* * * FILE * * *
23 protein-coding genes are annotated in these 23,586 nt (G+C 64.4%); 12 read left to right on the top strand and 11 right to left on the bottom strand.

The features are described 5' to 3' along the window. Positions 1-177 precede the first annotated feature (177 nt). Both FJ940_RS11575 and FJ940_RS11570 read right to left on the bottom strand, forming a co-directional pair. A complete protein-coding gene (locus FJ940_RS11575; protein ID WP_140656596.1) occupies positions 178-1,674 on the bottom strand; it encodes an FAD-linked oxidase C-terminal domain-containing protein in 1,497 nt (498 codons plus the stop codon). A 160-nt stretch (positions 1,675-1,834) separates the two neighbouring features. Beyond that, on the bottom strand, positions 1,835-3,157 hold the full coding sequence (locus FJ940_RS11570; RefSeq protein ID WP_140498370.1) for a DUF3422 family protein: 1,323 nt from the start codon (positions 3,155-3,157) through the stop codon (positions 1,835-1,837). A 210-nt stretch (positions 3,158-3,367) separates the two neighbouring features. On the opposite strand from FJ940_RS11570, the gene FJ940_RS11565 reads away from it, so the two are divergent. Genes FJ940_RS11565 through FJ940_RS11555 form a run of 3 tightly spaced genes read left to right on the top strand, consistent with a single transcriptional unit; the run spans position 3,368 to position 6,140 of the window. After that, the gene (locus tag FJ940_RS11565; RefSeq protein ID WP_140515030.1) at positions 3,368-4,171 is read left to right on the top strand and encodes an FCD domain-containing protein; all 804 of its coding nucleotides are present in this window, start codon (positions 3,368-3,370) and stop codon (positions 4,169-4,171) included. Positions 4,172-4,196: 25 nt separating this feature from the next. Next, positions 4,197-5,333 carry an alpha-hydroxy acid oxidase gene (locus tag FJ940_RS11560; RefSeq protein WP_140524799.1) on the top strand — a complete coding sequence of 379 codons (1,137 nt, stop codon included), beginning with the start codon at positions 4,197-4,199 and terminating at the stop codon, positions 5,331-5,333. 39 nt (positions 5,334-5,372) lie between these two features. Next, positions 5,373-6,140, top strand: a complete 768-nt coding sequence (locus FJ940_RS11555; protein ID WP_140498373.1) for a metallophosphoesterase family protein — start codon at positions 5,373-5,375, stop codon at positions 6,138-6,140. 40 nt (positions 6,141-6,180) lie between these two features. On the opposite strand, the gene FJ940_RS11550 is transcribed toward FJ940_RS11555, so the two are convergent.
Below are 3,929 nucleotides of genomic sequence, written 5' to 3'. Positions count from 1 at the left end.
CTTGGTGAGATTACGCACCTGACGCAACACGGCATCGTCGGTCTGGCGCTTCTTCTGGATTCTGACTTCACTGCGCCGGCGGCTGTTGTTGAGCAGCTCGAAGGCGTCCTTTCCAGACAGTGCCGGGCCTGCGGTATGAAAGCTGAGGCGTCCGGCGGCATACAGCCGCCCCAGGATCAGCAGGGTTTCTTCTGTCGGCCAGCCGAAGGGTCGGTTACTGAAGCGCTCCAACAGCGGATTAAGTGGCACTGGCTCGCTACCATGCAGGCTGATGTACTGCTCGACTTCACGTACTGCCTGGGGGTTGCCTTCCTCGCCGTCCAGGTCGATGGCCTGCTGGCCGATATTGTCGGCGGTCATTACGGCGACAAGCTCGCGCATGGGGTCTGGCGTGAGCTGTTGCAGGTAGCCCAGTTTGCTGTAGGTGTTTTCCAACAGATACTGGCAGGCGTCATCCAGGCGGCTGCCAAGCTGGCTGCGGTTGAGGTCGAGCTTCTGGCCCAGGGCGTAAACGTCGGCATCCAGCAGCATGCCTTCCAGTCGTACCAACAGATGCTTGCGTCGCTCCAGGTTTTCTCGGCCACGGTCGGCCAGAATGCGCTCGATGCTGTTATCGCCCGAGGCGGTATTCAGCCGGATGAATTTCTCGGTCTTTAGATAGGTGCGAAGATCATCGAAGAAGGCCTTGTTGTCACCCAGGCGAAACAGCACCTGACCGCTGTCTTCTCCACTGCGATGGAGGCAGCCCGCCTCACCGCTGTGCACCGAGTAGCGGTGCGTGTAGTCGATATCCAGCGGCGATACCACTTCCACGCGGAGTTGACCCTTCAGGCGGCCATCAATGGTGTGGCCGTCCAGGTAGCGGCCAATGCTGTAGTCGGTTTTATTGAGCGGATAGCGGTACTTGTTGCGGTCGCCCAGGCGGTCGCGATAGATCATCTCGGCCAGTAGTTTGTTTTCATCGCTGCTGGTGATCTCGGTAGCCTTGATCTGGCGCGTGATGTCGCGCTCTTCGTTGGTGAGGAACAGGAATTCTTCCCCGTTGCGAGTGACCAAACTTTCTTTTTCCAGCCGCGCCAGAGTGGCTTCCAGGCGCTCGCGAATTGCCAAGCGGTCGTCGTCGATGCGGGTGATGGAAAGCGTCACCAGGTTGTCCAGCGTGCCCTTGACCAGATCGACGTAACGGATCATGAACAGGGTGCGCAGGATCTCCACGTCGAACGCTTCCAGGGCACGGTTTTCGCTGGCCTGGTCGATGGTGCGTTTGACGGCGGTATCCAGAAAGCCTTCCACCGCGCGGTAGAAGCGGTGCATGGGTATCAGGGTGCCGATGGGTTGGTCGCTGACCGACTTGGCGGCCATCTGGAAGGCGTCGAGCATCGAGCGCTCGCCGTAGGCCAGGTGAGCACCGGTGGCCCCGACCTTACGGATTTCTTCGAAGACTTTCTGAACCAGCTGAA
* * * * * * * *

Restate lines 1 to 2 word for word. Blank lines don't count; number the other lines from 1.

23 protein-coding genes are annotated in these 23,586 nt (G+C 64.4%); 12 read left to right on the top strand and 11 right to left on the bottom strand.

The features are described 5' to 3' along the window. Positions 1-177 precede the first annotated feature (177 nt). Both FJ940_RS11575 and FJ940_RS11570 read right to left on the bottom strand, forming a co-directional pair. A complete protein-coding gene (locus FJ940_RS11575; protein ID WP_140656596.1) occupies positions 178-1,674 on the bottom strand; it encodes an FAD-linked oxidase C-terminal domain-containing protein in 1,497 nt (498 codons plus the stop codon). A 160-nt stretch (positions 1,675-1,834) separates the two neighbouring features. Beyond that, on the bottom strand, positions 1,835-3,157 hold the full coding sequence (locus FJ940_RS11570; RefSeq protein ID WP_140498370.1) for a DUF3422 family protein: 1,323 nt from the start codon (positions 3,155-3,157) through the stop codon (positions 1,835-1,837). A 210-nt stretch (positions 3,158-3,367) separates the two neighbouring features. On the opposite strand from FJ940_RS11570, the gene FJ940_RS11565 reads away from it, so the two are divergent. Genes FJ940_RS11565 through FJ940_RS11555 form a run of 3 tightly spaced genes read left to right on the top strand, consistent with a single transcriptional unit; the run spans position 3,368 to position 6,140 of the window. After that, the gene (locus tag FJ940_RS11565; RefSeq protein ID WP_140515030.1) at positions 3,368-4,171 is read left to right on the top strand and encodes an FCD domain-containing protein; all 804 of its coding nucleotides are present in this window, start codon (positions 3,368-3,370) and stop codon (positions 4,169-4,171) included. Positions 4,172-4,196: 25 nt separating this feature from the next. Next, positions 4,197-5,333 carry an alpha-hydroxy acid oxidase gene (locus tag FJ940_RS11560; RefSeq protein WP_140524799.1) on the top strand — a complete coding sequence of 379 codons (1,137 nt, stop codon included), beginning with the start codon at positions 4,197-4,199 and terminating at the stop codon, positions 5,331-5,333. 39 nt (positions 5,334-5,372) lie between these two features. Next, positions 5,373-6,140, top strand: a complete 768-nt coding sequence (locus FJ940_RS11555; protein ID WP_140498373.1) for a metallophosphoesterase family protein — start codon at positions 5,373-5,375, stop codon at positions 6,138-6,140. 40 nt (positions 6,141-6,180) lie between these two features. On the opposite strand, the gene FJ940_RS11550 is transcribed toward FJ940_RS11555, so the two are convergent.